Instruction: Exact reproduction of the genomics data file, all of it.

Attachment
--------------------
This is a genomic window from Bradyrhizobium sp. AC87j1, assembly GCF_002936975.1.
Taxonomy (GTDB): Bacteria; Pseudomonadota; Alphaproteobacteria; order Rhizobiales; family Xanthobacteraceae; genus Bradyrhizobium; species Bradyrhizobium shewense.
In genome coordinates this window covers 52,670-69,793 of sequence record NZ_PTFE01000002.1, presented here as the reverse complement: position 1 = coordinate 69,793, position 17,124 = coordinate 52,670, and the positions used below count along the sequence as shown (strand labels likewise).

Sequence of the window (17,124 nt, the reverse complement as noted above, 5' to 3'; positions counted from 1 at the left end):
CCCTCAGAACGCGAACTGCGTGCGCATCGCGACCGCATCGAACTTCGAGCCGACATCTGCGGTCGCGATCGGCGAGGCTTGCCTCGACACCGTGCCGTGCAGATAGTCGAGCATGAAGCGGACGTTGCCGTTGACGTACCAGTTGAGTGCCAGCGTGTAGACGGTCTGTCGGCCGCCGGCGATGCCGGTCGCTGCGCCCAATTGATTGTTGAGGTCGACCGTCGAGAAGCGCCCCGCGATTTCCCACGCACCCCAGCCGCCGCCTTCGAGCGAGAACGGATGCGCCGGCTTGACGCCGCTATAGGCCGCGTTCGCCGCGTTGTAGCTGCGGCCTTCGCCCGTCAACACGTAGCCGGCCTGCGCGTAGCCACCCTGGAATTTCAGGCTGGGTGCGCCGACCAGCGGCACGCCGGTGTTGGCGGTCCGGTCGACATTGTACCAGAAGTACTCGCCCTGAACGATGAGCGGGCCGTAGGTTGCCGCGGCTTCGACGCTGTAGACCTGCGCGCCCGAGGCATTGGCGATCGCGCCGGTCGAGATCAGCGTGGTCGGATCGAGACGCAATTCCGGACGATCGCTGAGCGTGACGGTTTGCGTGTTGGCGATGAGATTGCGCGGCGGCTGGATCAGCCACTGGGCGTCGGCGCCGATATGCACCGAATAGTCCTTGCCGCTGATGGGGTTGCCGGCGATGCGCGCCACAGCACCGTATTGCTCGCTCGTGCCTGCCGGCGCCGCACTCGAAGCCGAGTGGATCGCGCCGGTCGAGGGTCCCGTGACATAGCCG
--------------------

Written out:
This is a genomic window from Bradyrhizobium sp. AC87j1, assembly GCF_002936975.1.
Taxonomy (GTDB): Bacteria; Pseudomonadota; Alphaproteobacteria; order Rhizobiales; family Xanthobacteraceae; genus Bradyrhizobium; species Bradyrhizobium shewense.
In genome coordinates this window covers 52,670-69,793 of sequence record NZ_PTFE01000002.1, presented here as the reverse complement: position 1 = coordinate 69,793, position 17,124 = coordinate 52,670, and the positions used below count along the sequence as shown (strand labels likewise).

Sequence of the window (17,124 nt, the reverse complement as noted above, 5' to 3'; positions counted from 1 at the left end):
CCCTCAGAACGCGAACTGCGTGCGCATCGCGACCGCATCGAACTTCGAGCCGACATCTGCGGTCGCGATCGGCGAGGCTTGCCTCGACACCGTGCCGTGCAGATAGTCGAGCATGAAGCGGACGTTGCCGTTGACGTACCAGTTGAGTGCCAGCGTGTAGACGGTCTGTCGGCCGCCGGCGATGCCGGTCGCTGCGCCCAATTGATTGTTGAGGTCGACCGTCGAGAAGCGCCCCGCGATTTCCCACGCACCCCAGCCGCCGCCTTCGAGCGAGAACGGATGCGCCGGCTTGACGCCGCTATAGGCCGCGTTCGCCGCGTTGTAGCTGCGGCCTTCGCCCGTCAACACGTAGCCGGCCTGCGCGTAGCCACCCTGGAATTTCAGGCTGGGTGCGCCGACCAGCGGCACGCCGGTGTTGGCGGTCCGGTCGACATTGTACCAGAAGTACTCGCCCTGAACGATGAGCGGGCCGTAGGTTGCCGCGGCTTCGACGCTGTAGACCTGCGCGCCCGAGGCATTGGCGATCGCGCCGGTCGAGATCAGCGTGGTCGGATCGAGACGCAATTCCGGACGATCGCTGAGCGTGACGGTTTGCGTGTTGGCGATGAGATTGCGCGGCGGCTGGATCAGCCACTGGGCGTCGGCGCCGATATGCACCGAATAGTCCTTGCCGCTGATGGGGTTGCCGGCGATGCGCGCCACAGCACCGTATTGCTCGCTCGTGCCTGCCGGCGCCGCACTCGAAGCCGAGTGGATCGCGCCGGTCGAGGGTCCCGTGACATAGCCG